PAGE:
Ok Afrigeneas Angels. You know when a idea is planted in your brain, in your sleep and it keeps floating around, it is time to ask for help. In Johnston SC I had 3 ancestors that were Blacksmiths between 1870-1910. Henry Pinckston/Pinckney worked for a Hossey r Tossey. On 2 different documents I found the names were spelled this way, so I am assuming the writer did not spell it correctly. Henry was married to my ggAunt Harriet Vance. They had a daughter Ella Pinckney bn 1897 SC who married Moses Jones bn 1890 Ga and he worked with Henry as a blacksmith. Moses' brother Washington Jones was found also working as a blacksmith with Moses'. By then Henry had probably become unable to do the heavy work.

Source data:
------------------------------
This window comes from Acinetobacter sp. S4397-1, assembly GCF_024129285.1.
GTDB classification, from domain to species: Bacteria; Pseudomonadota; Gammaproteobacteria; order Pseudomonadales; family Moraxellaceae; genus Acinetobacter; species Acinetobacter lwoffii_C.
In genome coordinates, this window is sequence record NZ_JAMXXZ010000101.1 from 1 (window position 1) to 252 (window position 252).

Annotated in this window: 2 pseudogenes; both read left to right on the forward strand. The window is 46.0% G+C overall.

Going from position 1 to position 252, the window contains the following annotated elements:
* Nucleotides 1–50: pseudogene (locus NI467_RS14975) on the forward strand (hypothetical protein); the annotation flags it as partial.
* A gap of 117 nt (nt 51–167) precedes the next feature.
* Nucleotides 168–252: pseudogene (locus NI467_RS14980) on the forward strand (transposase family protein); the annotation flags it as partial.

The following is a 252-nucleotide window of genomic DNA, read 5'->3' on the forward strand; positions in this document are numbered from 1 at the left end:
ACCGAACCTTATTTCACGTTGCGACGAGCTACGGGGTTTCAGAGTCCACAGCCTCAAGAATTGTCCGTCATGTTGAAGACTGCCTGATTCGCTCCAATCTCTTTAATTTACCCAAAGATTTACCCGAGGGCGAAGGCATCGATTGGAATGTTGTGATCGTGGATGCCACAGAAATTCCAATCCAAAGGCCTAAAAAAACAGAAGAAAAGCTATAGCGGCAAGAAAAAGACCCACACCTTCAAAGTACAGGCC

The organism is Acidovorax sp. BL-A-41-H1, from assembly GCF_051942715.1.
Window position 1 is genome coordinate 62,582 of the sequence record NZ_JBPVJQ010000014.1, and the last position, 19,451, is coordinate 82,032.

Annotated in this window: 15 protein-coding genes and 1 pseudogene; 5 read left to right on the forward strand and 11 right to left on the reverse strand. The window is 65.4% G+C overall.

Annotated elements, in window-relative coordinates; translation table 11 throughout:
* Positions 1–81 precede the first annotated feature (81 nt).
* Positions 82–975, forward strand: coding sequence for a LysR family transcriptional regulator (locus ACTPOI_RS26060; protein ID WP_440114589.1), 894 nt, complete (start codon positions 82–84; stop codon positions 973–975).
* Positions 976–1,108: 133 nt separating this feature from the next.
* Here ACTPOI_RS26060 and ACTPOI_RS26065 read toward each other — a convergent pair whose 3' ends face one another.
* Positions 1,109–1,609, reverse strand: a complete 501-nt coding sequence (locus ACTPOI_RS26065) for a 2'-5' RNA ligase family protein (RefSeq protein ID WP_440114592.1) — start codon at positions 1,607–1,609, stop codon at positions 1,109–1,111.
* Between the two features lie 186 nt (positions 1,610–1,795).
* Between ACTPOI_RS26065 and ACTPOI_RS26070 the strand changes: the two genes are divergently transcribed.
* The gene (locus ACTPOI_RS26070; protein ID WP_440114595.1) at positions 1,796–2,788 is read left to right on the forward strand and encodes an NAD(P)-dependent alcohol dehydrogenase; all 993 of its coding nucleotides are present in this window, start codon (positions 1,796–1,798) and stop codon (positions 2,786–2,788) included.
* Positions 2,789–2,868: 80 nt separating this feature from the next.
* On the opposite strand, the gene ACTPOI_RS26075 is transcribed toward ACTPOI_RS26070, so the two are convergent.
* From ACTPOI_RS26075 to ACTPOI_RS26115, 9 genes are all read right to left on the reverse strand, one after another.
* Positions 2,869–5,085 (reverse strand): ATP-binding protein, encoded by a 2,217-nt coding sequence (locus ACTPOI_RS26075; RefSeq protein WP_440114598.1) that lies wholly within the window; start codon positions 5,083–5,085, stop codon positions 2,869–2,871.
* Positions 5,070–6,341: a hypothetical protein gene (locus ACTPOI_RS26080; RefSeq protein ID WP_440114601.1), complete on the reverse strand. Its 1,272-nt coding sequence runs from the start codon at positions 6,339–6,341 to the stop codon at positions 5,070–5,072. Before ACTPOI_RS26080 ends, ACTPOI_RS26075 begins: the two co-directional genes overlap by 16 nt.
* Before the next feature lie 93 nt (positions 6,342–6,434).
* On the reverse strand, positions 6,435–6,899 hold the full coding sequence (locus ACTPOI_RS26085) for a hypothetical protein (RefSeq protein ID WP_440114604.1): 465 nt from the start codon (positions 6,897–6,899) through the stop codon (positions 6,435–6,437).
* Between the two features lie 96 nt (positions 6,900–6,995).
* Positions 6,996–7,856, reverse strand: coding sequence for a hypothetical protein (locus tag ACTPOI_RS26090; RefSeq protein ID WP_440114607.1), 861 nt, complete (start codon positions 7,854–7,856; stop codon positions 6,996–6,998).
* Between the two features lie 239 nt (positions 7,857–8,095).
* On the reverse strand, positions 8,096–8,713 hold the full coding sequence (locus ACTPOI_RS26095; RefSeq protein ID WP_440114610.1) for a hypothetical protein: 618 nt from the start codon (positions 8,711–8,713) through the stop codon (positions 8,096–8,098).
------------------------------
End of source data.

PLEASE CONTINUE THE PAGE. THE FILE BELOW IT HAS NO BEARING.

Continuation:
I started thinking in the beginning, the work was mainly for horses, wagons anything that was needed for endurance. Metal is long lasting and can be very decorative. In Edgefield they prize and from what I have read, talk about the black man who was a clay Potter and all of his peices are rare signed by his mark. This was unusal for a black man.
The same thing could have be for my ancestors and just may be there is some written information, pictures are metal work still in existance in Edgefield and Johnston. I am wondering is there anyone who can direct me to a NAMED newspaper item or book that I can order from the Tompkins Library or can help me get information about the blacksmiths. I have emailed Tonya the librarian, and she wears many HATS of jobs. I am not sure if she has seen my emails and she depends heavily on her volunteers. So I am hoping someone else may see this and get curious enough to follow up on it.